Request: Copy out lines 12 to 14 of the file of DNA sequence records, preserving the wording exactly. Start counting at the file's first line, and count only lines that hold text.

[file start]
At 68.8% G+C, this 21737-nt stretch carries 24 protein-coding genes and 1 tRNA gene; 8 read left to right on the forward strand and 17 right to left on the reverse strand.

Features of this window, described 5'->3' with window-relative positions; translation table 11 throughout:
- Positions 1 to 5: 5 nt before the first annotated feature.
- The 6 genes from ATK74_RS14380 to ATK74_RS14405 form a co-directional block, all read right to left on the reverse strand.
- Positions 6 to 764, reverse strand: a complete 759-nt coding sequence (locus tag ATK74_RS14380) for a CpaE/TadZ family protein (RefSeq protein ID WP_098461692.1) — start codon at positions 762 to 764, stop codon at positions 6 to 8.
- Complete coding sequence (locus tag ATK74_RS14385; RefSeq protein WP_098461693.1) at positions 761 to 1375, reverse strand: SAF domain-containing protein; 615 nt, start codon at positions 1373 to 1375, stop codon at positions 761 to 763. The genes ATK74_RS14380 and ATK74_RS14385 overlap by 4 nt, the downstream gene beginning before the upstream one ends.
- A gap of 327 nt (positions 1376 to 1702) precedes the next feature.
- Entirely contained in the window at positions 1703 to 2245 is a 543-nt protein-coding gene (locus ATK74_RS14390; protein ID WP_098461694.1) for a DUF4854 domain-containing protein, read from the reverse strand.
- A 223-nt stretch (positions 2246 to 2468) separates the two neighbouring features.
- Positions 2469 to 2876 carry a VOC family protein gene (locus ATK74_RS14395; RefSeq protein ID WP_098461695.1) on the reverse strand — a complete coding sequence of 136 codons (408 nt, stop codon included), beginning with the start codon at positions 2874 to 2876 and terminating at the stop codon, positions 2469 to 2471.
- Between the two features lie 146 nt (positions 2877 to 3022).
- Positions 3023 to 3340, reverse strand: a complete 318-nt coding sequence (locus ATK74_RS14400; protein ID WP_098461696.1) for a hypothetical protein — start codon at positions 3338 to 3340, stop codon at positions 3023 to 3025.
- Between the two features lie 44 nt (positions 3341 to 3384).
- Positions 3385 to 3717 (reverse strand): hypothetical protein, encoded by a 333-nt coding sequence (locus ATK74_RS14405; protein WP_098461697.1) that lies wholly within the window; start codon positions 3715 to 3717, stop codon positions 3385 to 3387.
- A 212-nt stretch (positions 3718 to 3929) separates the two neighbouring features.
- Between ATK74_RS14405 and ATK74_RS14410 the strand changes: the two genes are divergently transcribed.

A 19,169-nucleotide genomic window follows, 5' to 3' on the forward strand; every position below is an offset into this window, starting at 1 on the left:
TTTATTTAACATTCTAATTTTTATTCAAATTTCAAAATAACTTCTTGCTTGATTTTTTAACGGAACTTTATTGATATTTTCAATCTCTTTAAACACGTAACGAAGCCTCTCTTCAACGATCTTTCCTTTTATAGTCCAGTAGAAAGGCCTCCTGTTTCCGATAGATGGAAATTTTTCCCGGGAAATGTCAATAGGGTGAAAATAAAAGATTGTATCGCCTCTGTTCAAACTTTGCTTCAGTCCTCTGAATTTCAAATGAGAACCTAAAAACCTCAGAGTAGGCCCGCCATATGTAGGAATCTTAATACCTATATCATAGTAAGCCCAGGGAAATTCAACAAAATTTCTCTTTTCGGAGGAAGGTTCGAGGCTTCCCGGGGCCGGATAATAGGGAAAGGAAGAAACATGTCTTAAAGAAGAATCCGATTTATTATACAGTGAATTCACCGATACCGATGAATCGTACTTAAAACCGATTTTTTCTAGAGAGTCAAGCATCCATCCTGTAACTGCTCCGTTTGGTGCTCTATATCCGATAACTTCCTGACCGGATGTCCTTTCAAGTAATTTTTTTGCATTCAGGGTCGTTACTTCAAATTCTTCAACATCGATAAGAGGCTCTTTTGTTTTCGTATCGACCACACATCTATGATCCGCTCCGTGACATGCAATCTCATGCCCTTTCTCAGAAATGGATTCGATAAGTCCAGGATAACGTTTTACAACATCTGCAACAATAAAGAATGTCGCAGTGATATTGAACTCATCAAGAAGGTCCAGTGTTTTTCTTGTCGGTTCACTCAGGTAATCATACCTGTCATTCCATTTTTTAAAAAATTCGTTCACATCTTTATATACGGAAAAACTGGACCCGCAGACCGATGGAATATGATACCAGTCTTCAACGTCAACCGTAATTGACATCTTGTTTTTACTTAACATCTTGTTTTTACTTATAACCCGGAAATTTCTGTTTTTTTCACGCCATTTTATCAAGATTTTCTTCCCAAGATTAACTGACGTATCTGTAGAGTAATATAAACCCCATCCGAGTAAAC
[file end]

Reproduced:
- Positions 3023 to 3340, reverse strand: a complete 318-nt coding sequence (locus ATK74_RS14400; protein ID WP_098461696.1) for a hypothetical protein — start codon at positions 3338 to 3340, stop codon at positions 3023 to 3025.
- Between the two features lie 44 nt (positions 3341 to 3384).
- Positions 3385 to 3717 (reverse strand): hypothetical protein, encoded by a 333-nt coding sequence (locus ATK74_RS14405; protein WP_098461697.1) that lies wholly within the window; start codon positions 3715 to 3717, stop codon positions 3385 to 3387.